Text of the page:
Biostatistics Journal Club: Quantifying Spatial Relationships Among Cells in Images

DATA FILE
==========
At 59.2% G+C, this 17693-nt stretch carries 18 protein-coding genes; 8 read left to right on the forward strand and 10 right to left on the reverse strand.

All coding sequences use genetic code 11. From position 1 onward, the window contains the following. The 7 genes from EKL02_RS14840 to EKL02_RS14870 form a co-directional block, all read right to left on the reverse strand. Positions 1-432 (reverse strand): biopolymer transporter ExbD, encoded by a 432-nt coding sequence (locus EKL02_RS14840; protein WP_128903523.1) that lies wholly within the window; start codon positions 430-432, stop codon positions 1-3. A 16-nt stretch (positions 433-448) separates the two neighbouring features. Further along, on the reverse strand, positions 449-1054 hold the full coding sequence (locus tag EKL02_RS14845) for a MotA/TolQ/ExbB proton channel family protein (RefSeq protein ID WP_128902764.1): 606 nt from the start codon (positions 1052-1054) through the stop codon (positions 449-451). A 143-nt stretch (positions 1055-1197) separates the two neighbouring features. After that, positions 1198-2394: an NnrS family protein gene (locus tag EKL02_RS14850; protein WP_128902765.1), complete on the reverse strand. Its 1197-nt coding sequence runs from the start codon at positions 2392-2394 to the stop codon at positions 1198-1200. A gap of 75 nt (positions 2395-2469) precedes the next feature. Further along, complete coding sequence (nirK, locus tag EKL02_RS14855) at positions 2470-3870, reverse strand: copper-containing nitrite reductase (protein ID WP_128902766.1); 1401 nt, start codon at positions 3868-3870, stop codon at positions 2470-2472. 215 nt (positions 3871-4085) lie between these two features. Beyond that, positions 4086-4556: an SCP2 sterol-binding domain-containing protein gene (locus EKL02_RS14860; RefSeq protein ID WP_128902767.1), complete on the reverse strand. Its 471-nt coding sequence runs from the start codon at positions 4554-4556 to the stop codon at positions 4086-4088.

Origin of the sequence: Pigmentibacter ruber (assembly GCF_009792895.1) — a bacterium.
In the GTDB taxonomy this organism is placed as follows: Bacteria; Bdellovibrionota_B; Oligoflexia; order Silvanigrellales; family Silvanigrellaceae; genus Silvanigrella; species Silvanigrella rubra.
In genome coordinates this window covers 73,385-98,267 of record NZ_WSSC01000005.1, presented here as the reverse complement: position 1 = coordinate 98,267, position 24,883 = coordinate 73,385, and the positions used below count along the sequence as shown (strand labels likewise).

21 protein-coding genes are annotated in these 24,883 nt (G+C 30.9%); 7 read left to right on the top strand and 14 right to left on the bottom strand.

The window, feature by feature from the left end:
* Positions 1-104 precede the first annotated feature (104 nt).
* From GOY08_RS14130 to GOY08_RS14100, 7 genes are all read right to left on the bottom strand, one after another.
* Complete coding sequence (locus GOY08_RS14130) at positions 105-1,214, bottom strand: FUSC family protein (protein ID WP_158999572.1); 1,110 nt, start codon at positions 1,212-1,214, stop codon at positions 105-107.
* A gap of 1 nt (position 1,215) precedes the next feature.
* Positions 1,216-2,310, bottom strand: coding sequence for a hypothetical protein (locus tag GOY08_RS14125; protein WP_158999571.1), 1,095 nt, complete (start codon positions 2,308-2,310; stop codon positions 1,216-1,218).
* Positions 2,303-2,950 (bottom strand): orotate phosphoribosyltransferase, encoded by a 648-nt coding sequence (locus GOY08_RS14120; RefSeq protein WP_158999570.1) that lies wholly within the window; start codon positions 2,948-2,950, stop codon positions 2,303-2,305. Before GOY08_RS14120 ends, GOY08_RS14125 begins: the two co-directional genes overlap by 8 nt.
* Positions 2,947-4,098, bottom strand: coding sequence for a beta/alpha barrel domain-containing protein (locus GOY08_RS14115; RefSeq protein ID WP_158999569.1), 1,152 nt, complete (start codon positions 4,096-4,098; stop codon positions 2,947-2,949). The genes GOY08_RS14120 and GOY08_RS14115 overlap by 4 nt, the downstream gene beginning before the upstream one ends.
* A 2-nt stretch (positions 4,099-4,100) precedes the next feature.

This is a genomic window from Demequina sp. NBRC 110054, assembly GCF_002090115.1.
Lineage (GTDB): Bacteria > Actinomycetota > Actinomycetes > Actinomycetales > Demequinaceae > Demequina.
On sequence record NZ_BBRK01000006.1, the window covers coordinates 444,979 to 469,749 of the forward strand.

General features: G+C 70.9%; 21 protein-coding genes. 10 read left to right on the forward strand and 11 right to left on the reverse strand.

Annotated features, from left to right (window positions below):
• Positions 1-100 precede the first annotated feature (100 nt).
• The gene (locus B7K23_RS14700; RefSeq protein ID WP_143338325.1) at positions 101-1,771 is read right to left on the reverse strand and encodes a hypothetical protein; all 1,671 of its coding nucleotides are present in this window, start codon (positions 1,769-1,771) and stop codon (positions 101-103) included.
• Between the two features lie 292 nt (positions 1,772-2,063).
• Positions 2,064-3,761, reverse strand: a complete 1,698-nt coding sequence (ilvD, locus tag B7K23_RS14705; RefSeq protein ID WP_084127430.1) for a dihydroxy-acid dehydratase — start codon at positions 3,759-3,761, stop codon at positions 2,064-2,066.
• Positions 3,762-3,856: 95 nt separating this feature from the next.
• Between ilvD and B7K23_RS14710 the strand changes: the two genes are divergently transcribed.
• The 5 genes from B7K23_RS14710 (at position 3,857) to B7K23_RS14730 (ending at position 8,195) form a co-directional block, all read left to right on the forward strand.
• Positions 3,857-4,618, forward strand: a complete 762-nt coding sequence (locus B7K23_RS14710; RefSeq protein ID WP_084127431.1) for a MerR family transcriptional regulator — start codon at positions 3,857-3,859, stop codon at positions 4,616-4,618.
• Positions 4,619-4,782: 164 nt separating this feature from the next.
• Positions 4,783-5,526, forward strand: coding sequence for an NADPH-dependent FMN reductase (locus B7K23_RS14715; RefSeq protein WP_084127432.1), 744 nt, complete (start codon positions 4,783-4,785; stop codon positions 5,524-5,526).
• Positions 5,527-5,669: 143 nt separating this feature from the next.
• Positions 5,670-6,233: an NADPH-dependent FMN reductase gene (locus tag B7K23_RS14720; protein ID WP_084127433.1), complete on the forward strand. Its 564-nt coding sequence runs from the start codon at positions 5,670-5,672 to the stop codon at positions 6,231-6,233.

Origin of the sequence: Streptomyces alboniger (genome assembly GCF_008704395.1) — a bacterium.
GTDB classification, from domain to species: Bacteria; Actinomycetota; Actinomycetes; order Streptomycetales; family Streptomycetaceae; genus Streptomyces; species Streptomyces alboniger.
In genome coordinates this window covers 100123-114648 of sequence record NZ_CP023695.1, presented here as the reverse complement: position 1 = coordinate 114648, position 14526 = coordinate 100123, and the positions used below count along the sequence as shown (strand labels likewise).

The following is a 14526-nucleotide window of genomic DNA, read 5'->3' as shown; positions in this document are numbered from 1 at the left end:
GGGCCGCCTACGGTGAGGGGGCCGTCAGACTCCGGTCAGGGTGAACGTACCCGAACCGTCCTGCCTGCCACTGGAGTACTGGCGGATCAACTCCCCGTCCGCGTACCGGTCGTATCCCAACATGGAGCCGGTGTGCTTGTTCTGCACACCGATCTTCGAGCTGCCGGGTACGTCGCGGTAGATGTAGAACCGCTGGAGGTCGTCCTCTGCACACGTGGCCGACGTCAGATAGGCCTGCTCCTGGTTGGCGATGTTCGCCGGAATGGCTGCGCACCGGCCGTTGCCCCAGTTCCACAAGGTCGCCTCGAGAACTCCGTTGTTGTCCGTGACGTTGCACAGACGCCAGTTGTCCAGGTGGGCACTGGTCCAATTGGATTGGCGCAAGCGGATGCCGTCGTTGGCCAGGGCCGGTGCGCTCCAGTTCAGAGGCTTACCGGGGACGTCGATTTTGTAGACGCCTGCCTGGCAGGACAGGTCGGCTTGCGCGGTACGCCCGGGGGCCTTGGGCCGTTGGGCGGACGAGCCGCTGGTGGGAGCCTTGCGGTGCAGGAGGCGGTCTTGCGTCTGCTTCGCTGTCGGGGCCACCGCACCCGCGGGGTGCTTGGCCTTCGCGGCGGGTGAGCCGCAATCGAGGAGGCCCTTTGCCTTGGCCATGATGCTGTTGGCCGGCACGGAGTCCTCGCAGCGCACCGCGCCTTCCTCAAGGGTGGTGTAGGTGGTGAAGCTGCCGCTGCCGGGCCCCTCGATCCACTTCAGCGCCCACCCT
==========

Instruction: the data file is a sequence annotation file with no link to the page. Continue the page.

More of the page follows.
There is a burgeoning demand to analyze biomedical image data to quantify spatial relationships. Proximity of cell types to each other or to other features may provide clues to biological mechanisms, such as intercellular interactions. Standard point process regression models cannot easily be applied to such image data, in part because they lack physical coordinate systems. Jacqueline R. Starr, PhD, MS, MPH, of Brigham and Women’s Hospital has been adapting point process models to produce estimates of spatial clustering, i.e., the extent to which two cell types locate near (or away from) each other more (or less) than expected by chance. She has developed a meta-analytic framework to combine data across images and will present results from oral microbial biofilm image data to illustrate the method and types of spatial metrics that can be estimated with this multivariate approach.